Unpublished Dispositionprentice Pryor, Petitioner-appellant, v. Jim Rose, Warden; William Leech, Attorney General,respondents-appellees, 787 F.2d 592 (6th Cir. 1986)Annotate this Case
ON APPEAL FROM THE UNITED STATES DISTRICT COURT FOR THE MIDDLE DISTRICT OF TENNESSEE
Before: MERRITT and WELLFORD, Circuit Judges; PECK, Senior Circuit Judge.
Petitioner Prentice Pryor appeals the judgment of the district court dismissing his petition for a writ of habeas corpus pursuant to 28 U.S.C. § 2254.
Petitioner was convicted of aggravated rape in the Sumner County, Tennessee Criminal Court on January 29, 1980, and sentenced to life imprisonment in the state penitentiary. The Tennessee Court of Criminal Appeals affirmed the judgment of the trial court overruling petitioner's motion for a new trial, and the Tennessee Supreme Court denied petitioner's application for permission to appeal.
On May 13, 1981, Pryor filed a petition for post-conviction relief in the state trial court. After an evidentiary hearing, the state trial judge dismissed the petition. The Tennessee Court of Criminal Appeals affirmed the judgment of the trial court dismissing the petition, and the Tennessee Supreme Court denied the petitioner's application for permission to appeal. The petitioner thus exhausted the claims he now presents in his petition for federal habeas relief.
On May 28, 1982, Pryor filed the instant petition for a writ of habeas corpus in federal district court pursuant to 28 U.S.C. § 2254. By order entered November 9, 1983, the district court denied the petition. In his memorandum opinion, Judge Nixon agreed with the rulings of the state courts that petitioner received effective assistance of counsel at trial, and found the state trial court's error in failing to advise petitioner of his right to represent himself to be harmless error.
Petitioner's first argument on appeal is that the district court erred in dismissing his claim of ineffective assistance of counsel. The state trial court appointed two attorneys to represent petitioner at trial: John Wesley Jones, an experienced criminal attorney, and the public defender for Summer County since 1972, William B. Vest, a former Tennessee Bureau of Investigation agent, who assisted in investigative work for petitioner's defense. Petitioner first voiced dissatisfaction with his attorneys during a conference to plan defense strategy on the day before the trial began. This dissatisfaction was promptly brought to the attention of the trial court with a request for a continuance. This would have allowed petitioner to employ attorney Clifford Maness to defend him, as petitioner wished. At the hearing on ineffective assistance of counsel, attorney Jones justified an insanity plea by stating:
We arrived at an insanity defense primarily for this reason, in all the conversations we had with Mr. Pryor, the ones I was present in and the ones that I was not, the only thing we could ever learn was that Mr. Pryor had no recollection of what had transpired that day, absolutely nothing. Therefore, we had no way to proceed but to take the State's theory and try to work out what we thought the State would try to prove. We were faced with these facts, very simply, that a woman had been abducted from the Kroger parking lot, taken out Nashville Pike to a location near the railroad track, had subsequently escaped, taken a knife that the abductor had, and stabbed him with that knife, and fled back to her home which was a short distance from Nashville Pike. The police were called and went immediately to the scene and discovered Mr. Pryor there with a stab wound. There was other physical evidence, cigarette packages and things of that nature, in the automobile. There was the testimony of the young lady herself. We were in a position of not being able to attack her. She was a college student, the daughter of a Church of Christ minister, and had absolutely no blemish on her record we could find. We couldn't find any prior sexual episodes or escapades or any consent that we could use. We couldn't verify any consent because we'd have to have Mr. Pryor to testify to even establish that fact to start with. So, we were simply faced with the fact that our client said he could not tell us what happened. We finally arrived at the only thing he recalled was for several weeks prior to the incident he was camped out at a campground near Gallatin and had used drugs, speed, marijuana, and alcohol. We had him sent to the Middle Tennessee Health Center, I believe it is now, to have him evaluated there. We did have in the record some facts that showed he had some problems mentally.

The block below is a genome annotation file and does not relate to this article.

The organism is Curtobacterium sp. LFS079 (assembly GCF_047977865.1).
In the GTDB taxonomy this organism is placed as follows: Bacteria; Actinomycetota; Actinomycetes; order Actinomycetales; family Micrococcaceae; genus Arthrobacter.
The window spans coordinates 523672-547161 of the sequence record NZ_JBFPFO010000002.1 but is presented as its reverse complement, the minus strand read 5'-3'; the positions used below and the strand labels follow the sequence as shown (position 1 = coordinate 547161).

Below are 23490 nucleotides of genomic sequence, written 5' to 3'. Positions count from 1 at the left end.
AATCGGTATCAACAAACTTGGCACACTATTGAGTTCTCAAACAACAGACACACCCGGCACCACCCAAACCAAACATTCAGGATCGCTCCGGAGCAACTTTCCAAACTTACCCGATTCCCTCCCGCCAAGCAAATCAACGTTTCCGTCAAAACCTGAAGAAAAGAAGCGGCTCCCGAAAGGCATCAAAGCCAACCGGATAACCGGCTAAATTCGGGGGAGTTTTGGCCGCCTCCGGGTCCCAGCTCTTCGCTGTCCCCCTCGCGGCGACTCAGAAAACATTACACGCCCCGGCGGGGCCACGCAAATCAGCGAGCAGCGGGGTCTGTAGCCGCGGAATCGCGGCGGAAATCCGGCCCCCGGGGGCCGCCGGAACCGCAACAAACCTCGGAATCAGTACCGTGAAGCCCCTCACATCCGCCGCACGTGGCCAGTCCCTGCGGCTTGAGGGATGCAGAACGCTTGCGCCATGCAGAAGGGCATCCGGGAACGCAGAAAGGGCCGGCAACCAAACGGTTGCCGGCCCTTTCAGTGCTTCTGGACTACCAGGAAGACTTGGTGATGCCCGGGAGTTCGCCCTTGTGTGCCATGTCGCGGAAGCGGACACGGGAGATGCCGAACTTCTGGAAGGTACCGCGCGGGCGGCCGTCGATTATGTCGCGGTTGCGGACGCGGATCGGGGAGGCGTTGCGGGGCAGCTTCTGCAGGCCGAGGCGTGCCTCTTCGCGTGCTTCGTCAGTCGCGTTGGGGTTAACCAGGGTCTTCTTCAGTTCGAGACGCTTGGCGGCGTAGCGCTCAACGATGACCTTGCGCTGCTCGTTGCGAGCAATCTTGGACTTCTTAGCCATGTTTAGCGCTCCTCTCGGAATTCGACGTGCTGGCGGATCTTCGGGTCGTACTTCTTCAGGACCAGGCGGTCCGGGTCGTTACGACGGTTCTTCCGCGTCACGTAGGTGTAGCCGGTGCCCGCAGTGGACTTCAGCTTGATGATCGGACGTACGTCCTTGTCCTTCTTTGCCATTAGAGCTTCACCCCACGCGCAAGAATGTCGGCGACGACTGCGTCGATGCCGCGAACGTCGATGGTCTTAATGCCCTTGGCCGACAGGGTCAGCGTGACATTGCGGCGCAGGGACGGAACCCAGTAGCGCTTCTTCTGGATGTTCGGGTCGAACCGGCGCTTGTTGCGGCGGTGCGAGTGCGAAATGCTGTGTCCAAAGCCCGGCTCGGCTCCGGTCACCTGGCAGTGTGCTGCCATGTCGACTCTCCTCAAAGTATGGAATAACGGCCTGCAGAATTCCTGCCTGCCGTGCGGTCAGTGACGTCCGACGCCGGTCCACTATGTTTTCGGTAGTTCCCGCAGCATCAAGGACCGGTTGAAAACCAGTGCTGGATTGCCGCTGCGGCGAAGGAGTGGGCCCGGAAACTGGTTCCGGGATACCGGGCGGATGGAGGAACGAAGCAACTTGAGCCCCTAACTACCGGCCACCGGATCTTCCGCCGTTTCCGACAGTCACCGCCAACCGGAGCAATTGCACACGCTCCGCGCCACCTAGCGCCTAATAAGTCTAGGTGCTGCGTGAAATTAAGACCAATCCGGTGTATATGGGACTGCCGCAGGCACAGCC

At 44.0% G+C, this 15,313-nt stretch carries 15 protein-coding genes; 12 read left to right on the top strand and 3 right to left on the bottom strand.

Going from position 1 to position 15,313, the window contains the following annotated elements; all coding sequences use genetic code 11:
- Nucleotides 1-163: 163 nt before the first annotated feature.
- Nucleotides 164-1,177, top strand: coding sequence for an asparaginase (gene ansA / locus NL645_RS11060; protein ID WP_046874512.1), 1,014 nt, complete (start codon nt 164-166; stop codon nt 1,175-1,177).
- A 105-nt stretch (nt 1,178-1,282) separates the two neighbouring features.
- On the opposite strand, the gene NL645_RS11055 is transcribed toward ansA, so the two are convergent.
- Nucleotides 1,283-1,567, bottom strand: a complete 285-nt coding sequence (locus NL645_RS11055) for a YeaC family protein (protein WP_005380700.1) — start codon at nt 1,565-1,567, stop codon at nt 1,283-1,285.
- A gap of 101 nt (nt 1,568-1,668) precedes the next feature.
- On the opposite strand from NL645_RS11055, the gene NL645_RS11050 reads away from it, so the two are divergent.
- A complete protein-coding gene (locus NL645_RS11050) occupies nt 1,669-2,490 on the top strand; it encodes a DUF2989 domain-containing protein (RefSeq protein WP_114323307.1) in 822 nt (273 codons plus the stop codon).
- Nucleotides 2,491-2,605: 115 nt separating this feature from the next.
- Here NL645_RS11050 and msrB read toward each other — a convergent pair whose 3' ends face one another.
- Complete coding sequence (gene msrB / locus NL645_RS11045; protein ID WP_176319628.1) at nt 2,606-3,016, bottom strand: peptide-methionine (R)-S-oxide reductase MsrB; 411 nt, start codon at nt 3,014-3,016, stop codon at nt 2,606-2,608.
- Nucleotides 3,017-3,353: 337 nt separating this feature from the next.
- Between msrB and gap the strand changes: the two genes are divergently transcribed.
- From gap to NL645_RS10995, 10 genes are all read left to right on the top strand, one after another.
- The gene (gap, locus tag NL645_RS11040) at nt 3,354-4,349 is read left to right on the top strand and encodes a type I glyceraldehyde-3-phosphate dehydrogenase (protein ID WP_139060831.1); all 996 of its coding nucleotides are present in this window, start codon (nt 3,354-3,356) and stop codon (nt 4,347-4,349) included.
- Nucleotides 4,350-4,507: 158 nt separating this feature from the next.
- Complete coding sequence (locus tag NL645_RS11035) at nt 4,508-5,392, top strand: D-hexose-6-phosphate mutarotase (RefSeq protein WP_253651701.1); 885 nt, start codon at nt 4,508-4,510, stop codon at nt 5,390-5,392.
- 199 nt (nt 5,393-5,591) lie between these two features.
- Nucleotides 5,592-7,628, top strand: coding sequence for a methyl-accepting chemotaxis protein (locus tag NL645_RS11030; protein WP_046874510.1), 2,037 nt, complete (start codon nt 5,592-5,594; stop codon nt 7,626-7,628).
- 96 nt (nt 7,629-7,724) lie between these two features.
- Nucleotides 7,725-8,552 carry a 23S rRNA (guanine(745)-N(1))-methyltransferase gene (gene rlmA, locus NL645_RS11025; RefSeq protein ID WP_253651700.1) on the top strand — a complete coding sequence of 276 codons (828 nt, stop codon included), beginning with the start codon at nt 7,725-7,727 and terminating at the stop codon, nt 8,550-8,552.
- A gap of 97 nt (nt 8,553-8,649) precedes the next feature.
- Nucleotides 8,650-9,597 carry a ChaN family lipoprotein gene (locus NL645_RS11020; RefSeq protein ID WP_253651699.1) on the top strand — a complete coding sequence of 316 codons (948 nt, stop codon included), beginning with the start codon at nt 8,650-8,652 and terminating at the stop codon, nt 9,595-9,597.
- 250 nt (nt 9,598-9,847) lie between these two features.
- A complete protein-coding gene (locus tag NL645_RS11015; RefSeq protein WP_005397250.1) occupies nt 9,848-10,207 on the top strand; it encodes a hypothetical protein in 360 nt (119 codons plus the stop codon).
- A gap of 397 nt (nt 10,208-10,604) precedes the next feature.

He further pointed out that he had obtained a psychiatric evaluation of Pryor, and that the doctor was unable to find that petitioner met Tennessee standards with respect to that defense. The attorneys were also aware of Pryor's lengthy history of abuse of drugs and alcohol.
In ruling on the petitioner's claim of ineffective assistance of counsel, the district court reviewed the evidence noted above, noting that the Tennessee Court of Criminal Appeals, in affirming the denial of post-conviction relief, had stated that counsel were 'doing the best they could with a hopeless situation.' The district court wrote: